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The challenge of fundraising in tough times

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Tim Seiler

Tim Seiler

Tim Seiler

As goes the economy, so goes charitable giving, and thus fundraising.

Since mid-2008 fundraising has been extraordinarily difficult.

The stock market has bounced up and down, personal income has been flat, consumer confidence has been shaky, and donors have been wary.

Charitable giving in 2008 declined from its 2007 level, the first decline in current dollars attributable to the economy in more than 50 years, according to research by the Center on Philanthropy at Indiana University for Giving USA Foundation.

How can nonprofits raise money in this tough economic climate?

The Center on Philanthropy conducts a semi-annual survey — the Philanthropic Giving Index — of approximately 350 fundraisers and fundraising consultants around the U.S. to assess the philanthropic and fundraising climate.

Results in summer 2009 were at historic lows: Fundraisers’ confidence in giving and fundraising was at 65.4 on a 100-point index.

In December ’09, it had crept up to 71.1.

Things are tough out there.

Asked what they were doing to raise money in this down economy, fundraisers and consultants reported five general themes that provide a prescription for successful fundraising not only in tough times but for all times.

First, recognize and acknowledge donors’ circumstances. Their financial situation might be less robust than it was, making charitable gift decisions even more challenging.

Allow for longer engagement periods with donors before donors make a commitment.

For those with multi-year pledges, fundraisers might need to provide a restructuring of the payments.

In short, be flexible in accommodating donors’ ability and interest in making and fulfilling gift commitments.

Second, test and validate the organization’s case for philanthropic support; it’s the raison d’etre for raising money.

Do donors and funders understand and accept the organization’s mission, goals, and objectives?

Demonstrate worthiness for support by showing how the organization ameliorates a community need or solves a problem.

Third, communicate the impact of philanthropic support on the community served.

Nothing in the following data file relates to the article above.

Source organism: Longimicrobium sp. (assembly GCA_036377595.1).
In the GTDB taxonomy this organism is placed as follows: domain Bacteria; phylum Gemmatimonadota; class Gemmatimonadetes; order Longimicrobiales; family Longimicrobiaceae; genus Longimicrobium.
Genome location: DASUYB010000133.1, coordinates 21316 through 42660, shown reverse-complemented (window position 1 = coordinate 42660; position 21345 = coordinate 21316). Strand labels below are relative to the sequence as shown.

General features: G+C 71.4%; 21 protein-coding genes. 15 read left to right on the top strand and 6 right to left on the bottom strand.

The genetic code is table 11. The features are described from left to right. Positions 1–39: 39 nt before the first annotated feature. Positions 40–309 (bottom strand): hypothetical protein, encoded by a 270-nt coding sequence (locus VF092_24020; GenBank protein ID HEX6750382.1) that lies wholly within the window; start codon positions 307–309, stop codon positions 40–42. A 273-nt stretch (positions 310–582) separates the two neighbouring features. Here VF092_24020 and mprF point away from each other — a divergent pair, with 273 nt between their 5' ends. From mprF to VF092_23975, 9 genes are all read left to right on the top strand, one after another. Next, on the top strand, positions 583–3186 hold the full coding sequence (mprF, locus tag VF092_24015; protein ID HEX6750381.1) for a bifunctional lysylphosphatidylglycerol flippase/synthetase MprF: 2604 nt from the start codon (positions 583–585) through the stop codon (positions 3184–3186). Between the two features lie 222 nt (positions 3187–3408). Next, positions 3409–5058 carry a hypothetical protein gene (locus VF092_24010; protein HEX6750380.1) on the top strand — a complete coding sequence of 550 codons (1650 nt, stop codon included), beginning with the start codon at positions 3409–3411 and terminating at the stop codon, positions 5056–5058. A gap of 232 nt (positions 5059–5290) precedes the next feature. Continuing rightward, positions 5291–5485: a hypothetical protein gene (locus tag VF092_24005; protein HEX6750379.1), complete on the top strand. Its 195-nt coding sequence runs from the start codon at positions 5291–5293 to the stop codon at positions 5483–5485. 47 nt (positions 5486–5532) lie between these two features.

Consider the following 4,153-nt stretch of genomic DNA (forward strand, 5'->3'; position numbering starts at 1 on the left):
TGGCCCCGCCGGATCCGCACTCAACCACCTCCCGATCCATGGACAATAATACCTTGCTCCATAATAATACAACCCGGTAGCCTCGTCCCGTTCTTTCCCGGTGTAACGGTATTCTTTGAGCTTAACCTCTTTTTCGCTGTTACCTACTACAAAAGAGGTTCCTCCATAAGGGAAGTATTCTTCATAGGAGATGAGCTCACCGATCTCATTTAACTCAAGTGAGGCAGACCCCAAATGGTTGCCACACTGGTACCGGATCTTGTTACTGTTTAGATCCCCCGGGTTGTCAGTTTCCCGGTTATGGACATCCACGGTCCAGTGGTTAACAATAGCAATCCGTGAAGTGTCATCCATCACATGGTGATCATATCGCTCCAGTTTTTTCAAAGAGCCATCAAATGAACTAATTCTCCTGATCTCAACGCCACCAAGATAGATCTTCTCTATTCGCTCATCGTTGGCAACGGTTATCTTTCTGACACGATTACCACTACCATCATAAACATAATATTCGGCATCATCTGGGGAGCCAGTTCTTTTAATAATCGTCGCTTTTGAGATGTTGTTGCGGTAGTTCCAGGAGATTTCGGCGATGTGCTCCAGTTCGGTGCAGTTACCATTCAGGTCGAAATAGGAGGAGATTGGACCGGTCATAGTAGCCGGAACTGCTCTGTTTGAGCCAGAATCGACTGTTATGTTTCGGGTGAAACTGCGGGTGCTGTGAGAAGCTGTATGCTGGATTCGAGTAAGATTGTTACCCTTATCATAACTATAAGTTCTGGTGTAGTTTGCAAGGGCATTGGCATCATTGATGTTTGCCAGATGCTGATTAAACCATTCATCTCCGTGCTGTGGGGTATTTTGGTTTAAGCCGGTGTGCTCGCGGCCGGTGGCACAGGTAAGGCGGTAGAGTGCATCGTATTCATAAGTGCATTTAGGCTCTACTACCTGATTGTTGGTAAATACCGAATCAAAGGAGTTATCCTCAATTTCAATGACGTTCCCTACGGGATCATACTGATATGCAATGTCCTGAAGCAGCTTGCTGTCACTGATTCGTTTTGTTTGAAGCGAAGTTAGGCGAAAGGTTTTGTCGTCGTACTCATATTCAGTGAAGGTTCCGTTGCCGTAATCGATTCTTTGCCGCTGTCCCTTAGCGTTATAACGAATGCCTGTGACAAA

Measure and report impact on beneficiaries served and donor satisfaction and fulfillment from their gifts.

Fourth, be in touch with donors and funders.

Talk with and visit them regularly, especially to thank them for their support and to engage their hearts and minds in the mission.

Call on them for reasons other than asking for more money, such as seeking advice or providing updates.

Engage the board and other volunteers in this process.

Fifth, ask.

Effective fundraising is asking for money to support a cause that both asker and prospective donor believe in.

Use all fundraising strategies available, from social media to personal one-on-one invitations to give.

Combine strategies for greater effectiveness, such as special events and direct mail, or direct mail and e-mail.

Above all, be as personal as possible in asking for financial support.  Make it easy for donors to give by accepting all forms of gifts — checks, credit cards, debit cards, electronic funds transfers.

Besides these themes, certain fundraising strategies were reported to have been particularly effective during the recession — direct mail held relatively steady, with a focus on the annual fund and smaller gifts.

While reported success with major gifts declined, this strategy remains one of the most successful.

Requests for support for specific items or cost centers — for manageable pieces with visible results — helped keep donors engaged.

What fundraisers and fundraising consultants tell us through the PGI survey and their own experience, is that in tough times or good, charitable giving and fundraising succeed when dedicated staff and volunteers accept the importance of the mission, make their own financial commitments, and then eagerly and proudly invite others to join in the fulfillment of the mission through generous giving.


Tim Seiler is director of The Fund Raising School at The Center on Philanthropy at Indiana University.

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